|Adding ‘Context’ to The Lens of Your Literary ‘Contacts’:
In comparison to other critical theories, the Historical-Biographical approach to literature often seems the most manageable for beginners. It is important to note, however, that the theory’s ‘user-friendliness’ and accessibility does not limit its potential for valuable and complex readings. In truth, Historical-Biographical theory is an intertwining of two distinct but complimentary approaches.
The Biographical Approach
The Biographical approach to literary criticism demands acknowledgement of the author’s role in creating a text. For many, it is obvious that the author plays a significant role in the writing process – after all, he or she imagines, generates, and often edits the final work. Yet when reviewing the text, readers focus primarily on the story’s characters, plot and themes - effectively divorcing the author from the action. Some theorists go even further in this process, suggesting that literature need not have an author-directed underlying moral, message or function (as reflected in the nineteenth century statement, l’art pour l’art, or “art for art’s sake”).
In contrast, proponents of the Biographical approach believe that a close study of an author’s life will enrich a reading of the text. While supporters of this approach do not expect a literal correlation for every aspect of an author’s life, they do feel that events from the author’s life may be reflected in the plot, tone, messages and characters of his or her work.
The Historical Approach
Similarly to the Biographical literary critique, the Historical approach takes into consideration the influence of ‘outside’ factors in shaping the content of a text. Indeed, advocates of the Historical approach argue that any literary work is both a product and reflection of its time. In other words, if one is to fully appreciate or understand a text, one must first consider its historical context. What was going on when the text was produced – in political, social, and economic terms? How might these issues help to shape - or constrain - the work under study? By studying the time period in which an author wrote, the reader will ultimately be able to make revealing connections between content and context.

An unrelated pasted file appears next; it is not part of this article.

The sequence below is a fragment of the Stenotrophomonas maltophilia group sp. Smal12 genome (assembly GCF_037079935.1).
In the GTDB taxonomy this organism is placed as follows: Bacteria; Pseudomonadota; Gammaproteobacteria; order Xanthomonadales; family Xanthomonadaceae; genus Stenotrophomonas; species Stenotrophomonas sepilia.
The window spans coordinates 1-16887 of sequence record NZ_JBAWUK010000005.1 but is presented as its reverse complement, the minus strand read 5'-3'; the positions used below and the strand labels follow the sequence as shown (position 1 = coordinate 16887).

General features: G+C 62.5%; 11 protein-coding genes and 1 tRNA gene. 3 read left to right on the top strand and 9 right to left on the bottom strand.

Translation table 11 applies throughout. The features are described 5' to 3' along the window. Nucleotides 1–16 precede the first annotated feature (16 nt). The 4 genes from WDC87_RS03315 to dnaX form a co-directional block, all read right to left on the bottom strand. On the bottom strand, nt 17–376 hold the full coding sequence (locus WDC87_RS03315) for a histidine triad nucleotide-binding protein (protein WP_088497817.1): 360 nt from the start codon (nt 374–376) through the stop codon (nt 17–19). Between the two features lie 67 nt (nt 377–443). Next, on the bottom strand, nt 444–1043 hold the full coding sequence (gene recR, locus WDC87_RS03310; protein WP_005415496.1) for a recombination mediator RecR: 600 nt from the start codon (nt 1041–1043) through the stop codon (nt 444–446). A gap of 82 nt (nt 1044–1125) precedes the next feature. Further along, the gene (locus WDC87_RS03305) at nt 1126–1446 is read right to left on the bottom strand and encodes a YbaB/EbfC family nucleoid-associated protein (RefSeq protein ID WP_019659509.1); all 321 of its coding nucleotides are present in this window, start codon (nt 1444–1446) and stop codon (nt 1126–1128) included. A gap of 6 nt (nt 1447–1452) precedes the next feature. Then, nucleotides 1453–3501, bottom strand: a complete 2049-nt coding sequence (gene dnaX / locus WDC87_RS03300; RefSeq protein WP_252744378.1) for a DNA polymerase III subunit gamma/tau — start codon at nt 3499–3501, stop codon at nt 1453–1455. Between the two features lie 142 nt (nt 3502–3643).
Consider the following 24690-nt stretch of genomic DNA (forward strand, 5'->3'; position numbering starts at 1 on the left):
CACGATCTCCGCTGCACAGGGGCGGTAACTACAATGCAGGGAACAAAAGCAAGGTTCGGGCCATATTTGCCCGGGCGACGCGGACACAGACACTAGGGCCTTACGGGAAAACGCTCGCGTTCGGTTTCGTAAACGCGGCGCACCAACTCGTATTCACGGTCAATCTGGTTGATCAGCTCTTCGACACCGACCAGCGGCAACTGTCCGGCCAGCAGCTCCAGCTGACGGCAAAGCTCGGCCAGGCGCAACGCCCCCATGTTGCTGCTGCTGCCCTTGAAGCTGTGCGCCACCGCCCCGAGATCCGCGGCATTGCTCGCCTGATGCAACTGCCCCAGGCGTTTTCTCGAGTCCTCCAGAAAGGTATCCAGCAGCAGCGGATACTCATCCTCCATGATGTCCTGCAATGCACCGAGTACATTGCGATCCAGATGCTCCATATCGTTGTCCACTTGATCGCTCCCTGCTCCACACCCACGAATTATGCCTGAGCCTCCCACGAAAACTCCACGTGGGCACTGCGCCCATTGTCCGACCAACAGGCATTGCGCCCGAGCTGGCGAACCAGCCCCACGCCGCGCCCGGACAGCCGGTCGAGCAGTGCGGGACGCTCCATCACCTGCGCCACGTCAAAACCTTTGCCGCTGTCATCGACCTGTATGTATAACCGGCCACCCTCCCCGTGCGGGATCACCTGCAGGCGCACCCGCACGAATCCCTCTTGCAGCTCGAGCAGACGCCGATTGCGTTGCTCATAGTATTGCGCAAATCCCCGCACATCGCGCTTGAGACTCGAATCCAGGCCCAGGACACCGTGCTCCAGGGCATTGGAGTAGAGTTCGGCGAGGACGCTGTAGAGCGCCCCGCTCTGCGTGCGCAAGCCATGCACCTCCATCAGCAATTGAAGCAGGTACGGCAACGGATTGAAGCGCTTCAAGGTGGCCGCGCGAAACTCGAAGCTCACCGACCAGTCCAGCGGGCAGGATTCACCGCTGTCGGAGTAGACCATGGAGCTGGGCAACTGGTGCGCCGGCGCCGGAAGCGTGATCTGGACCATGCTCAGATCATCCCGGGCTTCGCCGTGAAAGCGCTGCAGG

The Historical-Biographical Approach
As the name suggests, the Historical-Biographical approach combines the two methods for interpreting texts. Using this critical lens, readers will fruitfully analyze a text by making connections between the content, its author and his/her historical context (values and events).
Checklist of Biographical Critical Questions
What influences—people, ideas, movements, events—evident in the writer’s life does the work reflect?
To what extent are the events described in the work a direct transfer of what happened in the writer’s actual life?
What modifications of the actual events has the writer made in the literary work? For what possible purposes?
What are the effects of the differences between actual events and their literary transformation in the poem, story, play, or essay?
What has the author revealed in the work about his/her characteristic modes of thought, perception, or emotion? What place does this work have in the artist’s literary development and career?
When was the work written? When was it published? How was it received by the critics and public and why?
What does the work’s reception reveal about the standards of taste and value during the time it was published and reviewed?
What social attitudes and cultural practices related to the action of the work were prevalent during the time the work was written and published?
What kinds of power relationships does the word describe, reflect, or embody?
How do the power relationships reflected in the literary work manifest themselves in the cultural practices and social institutions prevalent during the time the work was written and published?
To what extent can we understand the past as it is reflected in the literary work? To what extent does the work reflect differences from the ideas and values of its time?